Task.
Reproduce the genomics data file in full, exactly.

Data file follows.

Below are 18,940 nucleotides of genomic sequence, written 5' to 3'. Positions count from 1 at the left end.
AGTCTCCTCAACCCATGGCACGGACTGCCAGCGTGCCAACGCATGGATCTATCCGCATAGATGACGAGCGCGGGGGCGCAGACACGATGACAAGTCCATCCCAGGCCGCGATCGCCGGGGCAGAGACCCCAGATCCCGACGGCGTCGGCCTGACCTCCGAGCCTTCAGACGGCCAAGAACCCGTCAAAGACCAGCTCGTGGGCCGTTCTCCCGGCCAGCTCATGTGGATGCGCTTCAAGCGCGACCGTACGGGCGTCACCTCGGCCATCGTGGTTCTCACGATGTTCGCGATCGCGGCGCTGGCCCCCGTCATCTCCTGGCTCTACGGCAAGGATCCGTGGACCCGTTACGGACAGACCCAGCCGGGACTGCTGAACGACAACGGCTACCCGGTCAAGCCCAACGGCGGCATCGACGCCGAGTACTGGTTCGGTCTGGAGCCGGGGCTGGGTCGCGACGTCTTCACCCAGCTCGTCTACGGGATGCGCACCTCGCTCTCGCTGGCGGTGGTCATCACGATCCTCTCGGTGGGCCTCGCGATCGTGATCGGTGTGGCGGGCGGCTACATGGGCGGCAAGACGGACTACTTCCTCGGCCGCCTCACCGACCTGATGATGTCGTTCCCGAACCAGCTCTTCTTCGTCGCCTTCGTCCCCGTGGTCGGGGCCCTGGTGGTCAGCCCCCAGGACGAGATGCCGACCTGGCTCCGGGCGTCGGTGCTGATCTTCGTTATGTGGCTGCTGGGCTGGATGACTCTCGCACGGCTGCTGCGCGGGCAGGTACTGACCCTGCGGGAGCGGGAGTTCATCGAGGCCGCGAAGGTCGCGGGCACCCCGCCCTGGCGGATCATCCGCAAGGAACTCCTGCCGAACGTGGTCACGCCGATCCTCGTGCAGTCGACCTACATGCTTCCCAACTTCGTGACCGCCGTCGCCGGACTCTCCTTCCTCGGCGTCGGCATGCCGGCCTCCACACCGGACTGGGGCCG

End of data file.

Below are 18,940 nucleotides of genomic sequence, written 5' to 3'. Positions count from 1 at the left end.
AGTCTCCTCAACCCATGGCACGGACTGCCAGCGTGCCAACGCATGGATCTATCCGCATAGATGACGAGCGCGGGGGCGCAGACACGATGACAAGTCCATCCCAGGCCGCGATCGCCGGGGCAGAGACCCCAGATCCCGACGGCGTCGGCCTGACCTCCGAGCCTTCAGACGGCCAAGAACCCGTCAAAGACCAGCTCGTGGGCCGTTCTCCCGGCCAGCTCATGTGGATGCGCTTCAAGCGCGACCGTACGGGCGTCACCTCGGCCATCGTGGTTCTCACGATGTTCGCGATCGCGGCGCTGGCCCCCGTCATCTCCTGGCTCTACGGCAAGGATCCGTGGACCCGTTACGGACAGACCCAGCCGGGACTGCTGAACGACAACGGCTACCCGGTCAAGCCCAACGGCGGCATCGACGCCGAGTACTGGTTCGGTCTGGAGCCGGGGCTGGGTCGCGACGTCTTCACCCAGCTCGTCTACGGGATGCGCACCTCGCTCTCGCTGGCGGTGGTCATCACGATCCTCTCGGTGGGCCTCGCGATCGTGATCGGTGTGGCGGGCGGCTACATGGGCGGCAAGACGGACTACTTCCTCGGCCGCCTCACCGACCTGATGATGTCGTTCCCGAACCAGCTCTTCTTCGTCGCCTTCGTCCCCGTGGTCGGGGCCCTGGTGGTCAGCCCCCAGGACGAGATGCCGACCTGGCTCCGGGCGTCGGTGCTGATCTTCGTTATGTGGCTGCTGGGCTGGATGACTCTCGCACGGCTGCTGCGCGGGCAGGTACTGACCCTGCGGGAGCGGGAGTTCATCGAGGCCGCGAAGGTCGCGGGCACCCCGCCCTGGCGGATCATCCGCAAGGAACTCCTGCCGAACGTGGTCACGCCGATCCTCGTGCAGTCGACCTACATGCTTCCCAACTTCGTGACCGCCGTCGCCGGACTCTCCTTCCTCGGCGTCGGCATGCCGGCCTCCACACCGGACTGGGGCCG